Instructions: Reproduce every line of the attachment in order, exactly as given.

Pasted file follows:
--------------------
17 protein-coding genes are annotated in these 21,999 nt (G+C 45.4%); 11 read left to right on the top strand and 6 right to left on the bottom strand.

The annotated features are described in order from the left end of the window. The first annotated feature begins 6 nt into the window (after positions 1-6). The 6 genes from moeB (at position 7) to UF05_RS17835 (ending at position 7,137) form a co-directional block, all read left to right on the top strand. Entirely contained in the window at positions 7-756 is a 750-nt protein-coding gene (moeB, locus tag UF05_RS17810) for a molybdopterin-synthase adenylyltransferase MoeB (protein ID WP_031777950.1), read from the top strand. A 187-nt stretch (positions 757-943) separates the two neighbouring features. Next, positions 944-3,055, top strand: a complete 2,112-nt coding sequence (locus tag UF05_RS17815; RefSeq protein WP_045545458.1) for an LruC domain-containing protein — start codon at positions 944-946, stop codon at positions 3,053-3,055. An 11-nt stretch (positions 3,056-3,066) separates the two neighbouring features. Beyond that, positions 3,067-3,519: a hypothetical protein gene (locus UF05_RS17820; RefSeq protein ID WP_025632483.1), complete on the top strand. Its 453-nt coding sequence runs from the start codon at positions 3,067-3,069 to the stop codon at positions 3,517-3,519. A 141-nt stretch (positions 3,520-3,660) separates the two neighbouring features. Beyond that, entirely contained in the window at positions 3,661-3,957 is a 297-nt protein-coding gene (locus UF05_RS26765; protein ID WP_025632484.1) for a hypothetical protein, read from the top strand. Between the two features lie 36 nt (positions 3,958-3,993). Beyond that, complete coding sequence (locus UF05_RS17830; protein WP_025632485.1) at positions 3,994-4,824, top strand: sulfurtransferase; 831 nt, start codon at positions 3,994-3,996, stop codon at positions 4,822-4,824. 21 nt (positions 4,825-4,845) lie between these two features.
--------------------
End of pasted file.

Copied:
17 protein-coding genes are annotated in these 21,999 nt (G+C 45.4%); 11 read left to right on the top strand and 6 right to left on the bottom strand.

The annotated features are described in order from the left end of the window. The first annotated feature begins 6 nt into the window (after positions 1-6). The 6 genes from moeB (at position 7) to UF05_RS17835 (ending at position 7,137) form a co-directional block, all read left to right on the top strand. Entirely contained in the window at positions 7-756 is a 750-nt protein-coding gene (moeB, locus tag UF05_RS17810) for a molybdopterin-synthase adenylyltransferase MoeB (protein ID WP_031777950.1), read from the top strand. A 187-nt stretch (positions 757-943) separates the two neighbouring features. Next, positions 944-3,055, top strand: a complete 2,112-nt coding sequence (locus tag UF05_RS17815; RefSeq protein WP_045545458.1) for an LruC domain-containing protein — start codon at positions 944-946, stop codon at positions 3,053-3,055. An 11-nt stretch (positions 3,056-3,066) separates the two neighbouring features. Beyond that, positions 3,067-3,519: a hypothetical protein gene (locus UF05_RS17820; RefSeq protein ID WP_025632483.1), complete on the top strand. Its 453-nt coding sequence runs from the start codon at positions 3,067-3,069 to the stop codon at positions 3,517-3,519. A 141-nt stretch (positions 3,520-3,660) separates the two neighbouring features. Beyond that, entirely contained in the window at positions 3,661-3,957 is a 297-nt protein-coding gene (locus UF05_RS26765; protein ID WP_025632484.1) for a hypothetical protein, read from the top strand. Between the two features lie 36 nt (positions 3,958-3,993). Beyond that, complete coding sequence (locus UF05_RS17830; protein WP_025632485.1) at positions 3,994-4,824, top strand: sulfurtransferase; 831 nt, start codon at positions 3,994-3,996, stop codon at positions 4,822-4,824. 21 nt (positions 4,825-4,845) lie between these two features.